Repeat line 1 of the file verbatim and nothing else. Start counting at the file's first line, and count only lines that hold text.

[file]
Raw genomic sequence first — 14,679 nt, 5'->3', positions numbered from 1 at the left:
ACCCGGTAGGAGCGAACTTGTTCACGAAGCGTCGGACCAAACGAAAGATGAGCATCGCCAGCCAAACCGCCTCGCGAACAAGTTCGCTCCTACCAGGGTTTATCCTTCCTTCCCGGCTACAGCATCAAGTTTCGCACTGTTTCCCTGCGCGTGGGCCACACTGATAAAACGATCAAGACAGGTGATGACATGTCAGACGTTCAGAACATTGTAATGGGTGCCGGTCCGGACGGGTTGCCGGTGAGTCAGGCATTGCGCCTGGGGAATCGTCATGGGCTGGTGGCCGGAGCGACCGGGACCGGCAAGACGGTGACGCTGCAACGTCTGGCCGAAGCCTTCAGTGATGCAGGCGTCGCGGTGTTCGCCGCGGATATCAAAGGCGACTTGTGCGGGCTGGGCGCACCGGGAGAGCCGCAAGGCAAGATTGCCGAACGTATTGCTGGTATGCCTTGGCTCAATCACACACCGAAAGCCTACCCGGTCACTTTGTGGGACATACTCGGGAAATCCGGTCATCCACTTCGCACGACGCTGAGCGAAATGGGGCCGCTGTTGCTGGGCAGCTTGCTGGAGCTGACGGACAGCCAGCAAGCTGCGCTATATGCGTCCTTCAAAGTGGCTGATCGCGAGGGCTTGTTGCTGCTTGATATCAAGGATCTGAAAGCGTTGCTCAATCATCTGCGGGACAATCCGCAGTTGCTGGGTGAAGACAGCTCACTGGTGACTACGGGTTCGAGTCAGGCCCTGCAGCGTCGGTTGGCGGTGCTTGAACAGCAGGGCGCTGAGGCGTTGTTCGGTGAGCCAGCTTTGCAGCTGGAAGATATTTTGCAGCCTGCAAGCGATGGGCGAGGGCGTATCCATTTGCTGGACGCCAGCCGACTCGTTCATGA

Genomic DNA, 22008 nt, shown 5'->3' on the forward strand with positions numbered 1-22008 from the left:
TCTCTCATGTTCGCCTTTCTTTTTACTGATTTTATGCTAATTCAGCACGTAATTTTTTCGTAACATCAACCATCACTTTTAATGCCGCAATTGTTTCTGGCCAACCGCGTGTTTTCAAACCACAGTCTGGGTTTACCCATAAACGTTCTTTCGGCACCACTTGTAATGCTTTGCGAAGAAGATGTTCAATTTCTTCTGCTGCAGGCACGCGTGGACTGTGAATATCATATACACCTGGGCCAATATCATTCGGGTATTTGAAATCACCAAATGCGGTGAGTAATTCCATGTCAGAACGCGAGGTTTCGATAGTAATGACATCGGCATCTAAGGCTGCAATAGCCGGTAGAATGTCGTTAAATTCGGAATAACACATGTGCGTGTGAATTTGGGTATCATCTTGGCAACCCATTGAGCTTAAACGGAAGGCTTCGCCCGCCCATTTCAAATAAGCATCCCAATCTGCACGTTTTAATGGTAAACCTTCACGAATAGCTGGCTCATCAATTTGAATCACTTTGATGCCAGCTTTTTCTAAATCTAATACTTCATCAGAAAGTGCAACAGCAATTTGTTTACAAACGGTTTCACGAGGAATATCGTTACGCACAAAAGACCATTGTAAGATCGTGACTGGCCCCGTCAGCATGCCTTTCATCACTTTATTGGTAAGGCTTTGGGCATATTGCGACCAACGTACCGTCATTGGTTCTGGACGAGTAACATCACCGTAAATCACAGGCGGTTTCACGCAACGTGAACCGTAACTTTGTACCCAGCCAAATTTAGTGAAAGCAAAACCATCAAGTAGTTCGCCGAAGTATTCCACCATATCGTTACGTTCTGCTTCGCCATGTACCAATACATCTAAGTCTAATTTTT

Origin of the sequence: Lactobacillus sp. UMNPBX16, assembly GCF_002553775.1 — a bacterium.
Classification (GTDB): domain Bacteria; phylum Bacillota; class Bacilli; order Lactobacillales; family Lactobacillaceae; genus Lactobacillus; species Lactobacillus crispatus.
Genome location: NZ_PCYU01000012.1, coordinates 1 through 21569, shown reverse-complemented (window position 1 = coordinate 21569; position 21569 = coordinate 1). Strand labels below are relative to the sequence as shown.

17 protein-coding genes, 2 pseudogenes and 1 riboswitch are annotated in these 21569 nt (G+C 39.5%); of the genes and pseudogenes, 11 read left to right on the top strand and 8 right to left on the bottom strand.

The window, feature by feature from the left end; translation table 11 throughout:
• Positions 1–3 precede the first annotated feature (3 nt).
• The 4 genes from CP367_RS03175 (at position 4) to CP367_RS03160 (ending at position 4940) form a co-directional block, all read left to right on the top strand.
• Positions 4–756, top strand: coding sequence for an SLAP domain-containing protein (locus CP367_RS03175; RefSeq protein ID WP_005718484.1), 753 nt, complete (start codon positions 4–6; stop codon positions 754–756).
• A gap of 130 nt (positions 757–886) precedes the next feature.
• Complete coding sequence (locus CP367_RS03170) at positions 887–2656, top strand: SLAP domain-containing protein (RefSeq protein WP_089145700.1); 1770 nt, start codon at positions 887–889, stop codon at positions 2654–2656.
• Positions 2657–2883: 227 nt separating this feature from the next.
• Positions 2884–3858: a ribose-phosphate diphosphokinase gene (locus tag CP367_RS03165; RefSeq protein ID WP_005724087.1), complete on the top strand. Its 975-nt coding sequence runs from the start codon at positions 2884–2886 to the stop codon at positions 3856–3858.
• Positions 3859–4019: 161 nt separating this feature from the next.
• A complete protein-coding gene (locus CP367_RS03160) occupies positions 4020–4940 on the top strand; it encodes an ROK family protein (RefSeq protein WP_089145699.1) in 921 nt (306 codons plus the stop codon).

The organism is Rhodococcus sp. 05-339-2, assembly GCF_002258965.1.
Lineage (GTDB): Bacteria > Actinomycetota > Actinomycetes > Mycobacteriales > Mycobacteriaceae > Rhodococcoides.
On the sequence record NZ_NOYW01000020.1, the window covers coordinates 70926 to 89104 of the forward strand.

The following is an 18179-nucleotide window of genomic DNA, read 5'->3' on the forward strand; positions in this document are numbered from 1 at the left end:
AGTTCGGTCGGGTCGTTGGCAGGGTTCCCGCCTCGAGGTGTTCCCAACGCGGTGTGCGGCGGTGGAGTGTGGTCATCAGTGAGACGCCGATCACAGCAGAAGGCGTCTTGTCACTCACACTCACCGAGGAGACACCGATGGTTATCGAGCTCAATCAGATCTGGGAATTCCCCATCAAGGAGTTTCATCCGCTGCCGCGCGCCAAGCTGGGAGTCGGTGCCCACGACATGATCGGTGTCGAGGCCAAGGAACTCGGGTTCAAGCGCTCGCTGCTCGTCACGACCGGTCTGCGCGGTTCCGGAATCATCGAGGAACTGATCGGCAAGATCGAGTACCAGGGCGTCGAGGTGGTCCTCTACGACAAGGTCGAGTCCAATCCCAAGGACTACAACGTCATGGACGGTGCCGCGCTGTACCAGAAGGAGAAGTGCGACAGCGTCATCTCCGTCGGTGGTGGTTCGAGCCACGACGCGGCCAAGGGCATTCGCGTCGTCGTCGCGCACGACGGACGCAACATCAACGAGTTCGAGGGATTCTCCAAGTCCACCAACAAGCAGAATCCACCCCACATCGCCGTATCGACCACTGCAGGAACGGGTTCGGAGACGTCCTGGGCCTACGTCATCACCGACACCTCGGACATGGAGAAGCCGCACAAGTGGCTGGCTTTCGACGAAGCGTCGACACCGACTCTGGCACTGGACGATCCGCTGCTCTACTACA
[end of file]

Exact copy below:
Raw genomic sequence first — 14,679 nt, 5'->3', positions numbered from 1 at the left: